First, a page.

Which form a list of requirements for the product. Next step is the conceptual design, in this phase designers generates different concepts for solving the problem. After comparison and assessment, the team will select one or more concept for implementation. The third step in the design process is the embodiment of the selected conceptual models. The final choice for the conceptual designs will make by detailed and then evaluated.
2.1 LCA model Life cycle assessment (LCA) is an effective tool for quantifying the environmental burden of products, processes or services during their life cycle from cradle to grave (ISO, 2006). Various LCA studies have been conducted in the energy and environment fields. LCA approaches can be divided into three: process-based LCA, IO LCA, and hybrid LCA. The process-based LCA requires information on energy, material, and resource inputs and environmental outputs for each stage in the product life cycle. The process-based approach was defined in the ISO 14040 framework, the general steps include goal and scope definition, inventory analysis, impact assessment, and interpretation (ISO, 2006).
A life cycle assessment is an analysis of a product for it’s environmental impact. The “life cycle” of a product is every phase a product goes through, from the time it is taken out of the Earth to the time it is returned to the Earth. The assessment generally consists of four stages: defining the scope, an inventory analysis, an impact assessment and the interpretation of the results of the other stages. Life Cycle Assessments are becoming more common because of the growing concern for environmentally friendly products. Life cycle assessments are used for their depth of analysis into the different phases of a product, providing a more complete picture to the environmental impact.
Introduction What is a comparative life cycle assessment?? A comparative L.C.A is used to compare the environmental impact of two or more products used in the same situation. LCA comes into play when your mission is to choose a product with the lowest possible environmental impact for marketing “green” construction or wanting to understand the environmental impact of that product for use. An example of this this would be in selling passive homes or NZEB (nearly zero energy buildings) This assessment will focus on steel and timber studs in residential use both 100mm wide by 2.4 meters long. We will go through four stages for each product, extraction, manufacturing, use and end of life.
Provide a clearer understanding. Clear documentation can be provided regarding the content and application of the survey instruments so that other researchers can assess the validity of the findings. Standardized approaches permit the study to be replicated in different areas or over time with the production of comparable findings. It is possible to control for the effects of extraneous variables that might result in misleading interpretations of causality (although this can be challenging in the natural settings of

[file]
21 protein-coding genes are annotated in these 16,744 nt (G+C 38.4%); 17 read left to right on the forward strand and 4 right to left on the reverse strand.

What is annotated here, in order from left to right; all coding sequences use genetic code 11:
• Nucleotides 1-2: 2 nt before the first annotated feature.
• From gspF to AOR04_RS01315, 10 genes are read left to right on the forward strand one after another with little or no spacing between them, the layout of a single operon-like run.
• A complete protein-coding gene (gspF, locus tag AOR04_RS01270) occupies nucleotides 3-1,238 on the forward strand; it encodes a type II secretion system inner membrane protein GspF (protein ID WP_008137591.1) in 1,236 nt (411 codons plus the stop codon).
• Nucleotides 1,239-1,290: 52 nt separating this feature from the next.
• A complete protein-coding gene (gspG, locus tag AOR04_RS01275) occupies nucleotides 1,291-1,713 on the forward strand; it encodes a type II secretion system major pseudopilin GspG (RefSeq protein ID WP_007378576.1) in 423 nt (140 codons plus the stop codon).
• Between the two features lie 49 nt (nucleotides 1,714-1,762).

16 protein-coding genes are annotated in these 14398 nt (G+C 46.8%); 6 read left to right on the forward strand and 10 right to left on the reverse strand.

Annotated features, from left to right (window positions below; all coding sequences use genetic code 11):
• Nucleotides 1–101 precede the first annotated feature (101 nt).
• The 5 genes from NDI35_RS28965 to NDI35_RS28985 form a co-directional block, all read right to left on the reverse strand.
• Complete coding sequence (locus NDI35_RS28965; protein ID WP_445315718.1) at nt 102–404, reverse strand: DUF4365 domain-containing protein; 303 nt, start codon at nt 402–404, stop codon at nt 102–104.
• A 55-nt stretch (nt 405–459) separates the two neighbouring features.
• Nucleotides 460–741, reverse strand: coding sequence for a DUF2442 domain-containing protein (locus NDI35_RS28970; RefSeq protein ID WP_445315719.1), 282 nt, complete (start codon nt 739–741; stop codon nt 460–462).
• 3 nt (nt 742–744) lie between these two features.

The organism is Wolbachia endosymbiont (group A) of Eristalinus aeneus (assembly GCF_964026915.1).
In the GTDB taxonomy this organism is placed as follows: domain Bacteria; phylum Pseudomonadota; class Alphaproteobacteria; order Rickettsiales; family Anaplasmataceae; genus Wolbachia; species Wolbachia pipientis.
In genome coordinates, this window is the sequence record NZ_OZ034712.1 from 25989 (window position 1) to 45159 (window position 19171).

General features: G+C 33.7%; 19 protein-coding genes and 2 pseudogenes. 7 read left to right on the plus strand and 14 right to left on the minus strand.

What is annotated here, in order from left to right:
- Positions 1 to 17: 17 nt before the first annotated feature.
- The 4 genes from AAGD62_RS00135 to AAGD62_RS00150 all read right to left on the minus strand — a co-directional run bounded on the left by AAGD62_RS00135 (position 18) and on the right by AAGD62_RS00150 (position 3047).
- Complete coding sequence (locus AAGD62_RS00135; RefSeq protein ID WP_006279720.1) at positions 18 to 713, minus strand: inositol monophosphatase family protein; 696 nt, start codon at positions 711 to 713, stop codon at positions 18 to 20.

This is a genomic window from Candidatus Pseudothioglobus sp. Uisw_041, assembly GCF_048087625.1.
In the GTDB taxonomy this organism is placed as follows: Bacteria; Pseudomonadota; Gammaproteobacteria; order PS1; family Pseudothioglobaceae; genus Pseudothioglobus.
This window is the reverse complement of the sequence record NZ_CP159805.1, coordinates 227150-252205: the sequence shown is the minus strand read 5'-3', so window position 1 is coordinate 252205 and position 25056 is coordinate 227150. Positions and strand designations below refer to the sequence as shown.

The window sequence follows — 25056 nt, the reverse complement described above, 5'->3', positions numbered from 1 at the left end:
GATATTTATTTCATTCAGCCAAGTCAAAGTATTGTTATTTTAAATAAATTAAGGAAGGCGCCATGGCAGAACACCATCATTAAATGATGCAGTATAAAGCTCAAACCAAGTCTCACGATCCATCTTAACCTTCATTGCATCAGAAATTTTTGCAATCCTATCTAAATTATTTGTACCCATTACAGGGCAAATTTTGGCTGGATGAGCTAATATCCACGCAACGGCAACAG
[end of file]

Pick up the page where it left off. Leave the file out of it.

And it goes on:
Project Life Cycle Introduction: Projects have a beginning and end. The project life cycle has four phases, Concept (Initiation), Design (Planning), Implementation (Execution) and Closing off. Taken together, these phases represent the path a project takes from the beginning to its end and are generally referred to as the project “life cycle.” The knowledge and experience needed on the project can vary in each phase. Project Life Cycle Phases: 1. Concept (Initiation) Phase: Concept phase involves defining the purpose and scope of the project, justification and solutions to be implemented.
However, in the planning of long-term projects the execution of the project isn’t successful. Similarly, complex projects also require intense planning process where intensive research is to be conducted for finding solutions to the research projects. Also, effective planning needs to be developed focusing on saving time, allocating resources and implications of the cash flows. In the present context, planning in construction has been recognized as an effective model for techniques, models, designs etc. making it popular among contractors and stakeholders involved in the construction
• LCA involves better utilization of raw materials, low work in progress and low rejections. • Reduction of non-conforming product results in an automatic increase of labor productivity. • LCA principles are implemented around existing machines and people already involved in the manufacturing process. This makes changes gradual, smooth and very cost-effective. • LCA components are often flexible, reusable and adaptable to changes in product features making them a versatile and long lasting feature.
SIA can also be used to include supply chain; however it does not explicitly look at the product life cycle in its assessment. S-LCA is a four step process consisting of problem definition, Life Cycle Inventory (LCI), Lifecycle Impact Assessment (LCIA) and interpretation. However, unlike E-LCA it relies more on qualitative data. S-LCA is an iterative process and works with social hotspots which makes it well suited for supply chain